Last week the US Supreme Court found the 1996 Defense of Marriage Act (DOMA) to be unconstitutional.Anticipating the need for facts and evidence about marriage and its many forms, the American Anthropologist Association (AAA) released a special, open-access journal pulling together ethnographic evidence about marriage and its culturally diverse forms. For those interested, the free issue can be found here www.aaaopenanthro.org
Anthropology studies the breadth of humanity across time and cultures. In this sense it often problematises people's beliefs. Put simply, anthropology has found that just because people or cultures believe something to be natural or normal this is rarely evidence that it is across every culture.The "traditional" idea of marriage–one man and one woman in a monogamous contract–is most common in T&T. But throughout the world many variations to this type of marriage contract exist.
Polygamy or plural marriage is found in many societies today and even more so in the past. Polygyny (the marriage of one man to many women) is the most common form of polygamy encountered by anthropologists and features in the Old Testament and the Koran. any other forms of polygyny exist too. Sororal polygyny, documented among 40 Native American tribes, is when several sisters become co-wives of a man.
The reverse arrangement–where one wife has multiple husbands–is called polyandry and, while far less common, has been documented among various cultures including some South American tribes. When multiple husbands are brothers this is called fraternal polyandry and where the husbands aren't brothers it is called non-fraternal polyandry.
Another variation of polygamy is plural marriage where the many spouses are of both sexes. This form of group marriage involves multiple men married to multiple women at the same time and is called polygynandry. While very rare, one group who practised this is the Caingan of Brazil.
Closer to home it's easy to forget that monogamy as a marriage contract itself has variations. Roman Catholics, for example, practise strict monogamy, while mainstream USA is well known for practising serial monogamy. Just as many people take aim at same-sex marriage as being something they could never recognise, some who practise strict monogamy do not recognise the remarrying of serial monogamists.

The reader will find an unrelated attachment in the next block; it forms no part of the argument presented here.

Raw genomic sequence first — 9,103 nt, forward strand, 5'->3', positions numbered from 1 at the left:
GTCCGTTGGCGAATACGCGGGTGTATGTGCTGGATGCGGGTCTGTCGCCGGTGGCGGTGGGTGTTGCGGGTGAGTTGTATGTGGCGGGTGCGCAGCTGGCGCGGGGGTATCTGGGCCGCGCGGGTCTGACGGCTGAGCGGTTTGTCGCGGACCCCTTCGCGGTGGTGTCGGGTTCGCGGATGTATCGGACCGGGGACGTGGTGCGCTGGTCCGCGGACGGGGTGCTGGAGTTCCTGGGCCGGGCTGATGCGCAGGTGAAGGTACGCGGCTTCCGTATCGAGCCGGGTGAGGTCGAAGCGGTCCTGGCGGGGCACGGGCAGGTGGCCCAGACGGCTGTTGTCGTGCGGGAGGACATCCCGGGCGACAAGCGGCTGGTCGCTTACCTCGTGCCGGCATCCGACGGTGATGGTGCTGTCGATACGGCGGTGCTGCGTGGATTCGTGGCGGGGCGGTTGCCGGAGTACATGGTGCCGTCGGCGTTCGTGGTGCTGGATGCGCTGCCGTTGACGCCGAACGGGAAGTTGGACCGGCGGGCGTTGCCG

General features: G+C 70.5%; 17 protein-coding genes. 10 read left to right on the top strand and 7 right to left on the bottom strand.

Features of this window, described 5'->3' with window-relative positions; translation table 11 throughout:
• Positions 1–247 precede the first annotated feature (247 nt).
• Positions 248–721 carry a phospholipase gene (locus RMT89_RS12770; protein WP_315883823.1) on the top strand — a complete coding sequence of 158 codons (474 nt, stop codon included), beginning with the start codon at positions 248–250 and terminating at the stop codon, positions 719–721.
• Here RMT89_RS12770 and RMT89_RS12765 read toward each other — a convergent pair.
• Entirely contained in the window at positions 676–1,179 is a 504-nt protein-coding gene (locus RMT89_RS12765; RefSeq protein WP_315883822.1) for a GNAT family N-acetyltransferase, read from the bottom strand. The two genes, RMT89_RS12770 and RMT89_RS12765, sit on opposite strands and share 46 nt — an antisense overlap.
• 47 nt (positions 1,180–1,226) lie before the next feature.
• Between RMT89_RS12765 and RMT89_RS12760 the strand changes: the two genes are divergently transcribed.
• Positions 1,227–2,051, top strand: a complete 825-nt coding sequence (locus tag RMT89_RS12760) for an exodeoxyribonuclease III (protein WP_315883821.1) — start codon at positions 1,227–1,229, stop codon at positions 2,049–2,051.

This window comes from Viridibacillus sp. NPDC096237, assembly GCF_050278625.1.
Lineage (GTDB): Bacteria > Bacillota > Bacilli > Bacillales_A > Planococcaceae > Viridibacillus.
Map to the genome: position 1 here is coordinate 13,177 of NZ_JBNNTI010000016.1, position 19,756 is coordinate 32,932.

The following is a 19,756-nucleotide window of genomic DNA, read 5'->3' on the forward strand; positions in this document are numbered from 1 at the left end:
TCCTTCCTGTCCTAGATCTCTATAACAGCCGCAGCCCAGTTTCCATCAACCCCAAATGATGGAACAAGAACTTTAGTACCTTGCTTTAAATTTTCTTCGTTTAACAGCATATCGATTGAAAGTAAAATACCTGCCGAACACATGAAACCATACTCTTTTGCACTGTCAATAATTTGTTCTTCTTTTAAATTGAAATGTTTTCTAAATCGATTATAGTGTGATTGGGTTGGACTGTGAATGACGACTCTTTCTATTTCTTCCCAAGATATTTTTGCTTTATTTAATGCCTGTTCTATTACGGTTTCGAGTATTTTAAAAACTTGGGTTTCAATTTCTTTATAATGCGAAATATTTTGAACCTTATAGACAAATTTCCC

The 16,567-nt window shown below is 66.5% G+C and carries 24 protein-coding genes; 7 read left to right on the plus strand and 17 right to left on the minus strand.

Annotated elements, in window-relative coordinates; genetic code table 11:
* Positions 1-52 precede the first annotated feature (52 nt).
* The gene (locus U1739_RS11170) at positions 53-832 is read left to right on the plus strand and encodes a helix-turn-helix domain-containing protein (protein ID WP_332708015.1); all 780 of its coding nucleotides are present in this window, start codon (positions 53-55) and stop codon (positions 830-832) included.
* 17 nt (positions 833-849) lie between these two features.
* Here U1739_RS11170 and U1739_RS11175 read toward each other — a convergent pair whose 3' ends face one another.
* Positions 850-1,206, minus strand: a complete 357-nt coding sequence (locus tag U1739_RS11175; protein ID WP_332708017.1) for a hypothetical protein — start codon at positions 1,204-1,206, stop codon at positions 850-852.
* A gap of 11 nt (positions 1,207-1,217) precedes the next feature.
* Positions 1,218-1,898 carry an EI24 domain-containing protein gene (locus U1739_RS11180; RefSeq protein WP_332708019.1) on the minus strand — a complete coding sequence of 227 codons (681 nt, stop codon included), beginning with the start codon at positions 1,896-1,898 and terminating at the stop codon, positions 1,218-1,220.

To put the idea of serial or strict monogamy into focus, it is not as traditional as many westerners believe. In 1967 anthropologist George Murdock demonstrated that of almost 850 societies ethnographically documented, only 16 per cent were monogamous while 83 per cent were polygamous. All marriage forms are human inventions.
That it takes a lot of work to be successful at a monogamous marriage arrangement is more accurate than saying monogamy is a "natural" fit for all humans. Marriage systems across time are human cultural responses, and often solutions, to particular social, political and economic conditions. As such, for most of human history marriage was an economic and political relationship not between individuals but groups.
Today, in some cultures, people enter into a monogamous marriage contract because of love and personal attraction. That is a fairly recent, western, 20th-century norm. In times gone by, many monogamous marriage pairings were selected by parents and elders, often when the prospective bride and groom were children.
This does not mean such marriages were or are void of love. Rather, it suggests that marrying for love was a privilege because in many cultures the emotional connection, if it comes, arrives after marriage, not before it.
Which brings us back to same-sex marriage. This too has existed across time and societies. It does not begin and end in the US. Societies where anthropologists have documented same-sex marriage include western Egypt, the Nuer of East Africa, and among the berdache of Native American Indians.
Clearly, then, marriage contracts and arrangements come in different shapes and forms across cultures. In general, however, anthropologists agree that no matter their form, most marriages seem to share some basics. Across the world, marriages shape and describe the responsibility for children, the organisation of family and alliances, taboos, the rules of inheritance, people's social status, morality, and more.
Anthropological evidence suggests marriage is about a lot more than sexuality. And as the AAA pointed out in 2004:
"The results of more than a century of anthropological research on households, kinship relationships, and families, across cultures and through time, provide no support whatsoever for the view that either civilisation or viable social orders depend upon marriage as an exclusively heterosexual institution. Rather, anthropological research supports the conclusion that a vast array of family types, including families built upon same-sex partnerships, can contribute to stable and humane societies."
�2 Dr Dylan Kerrigan is an anthropologist at UWI, St Augustine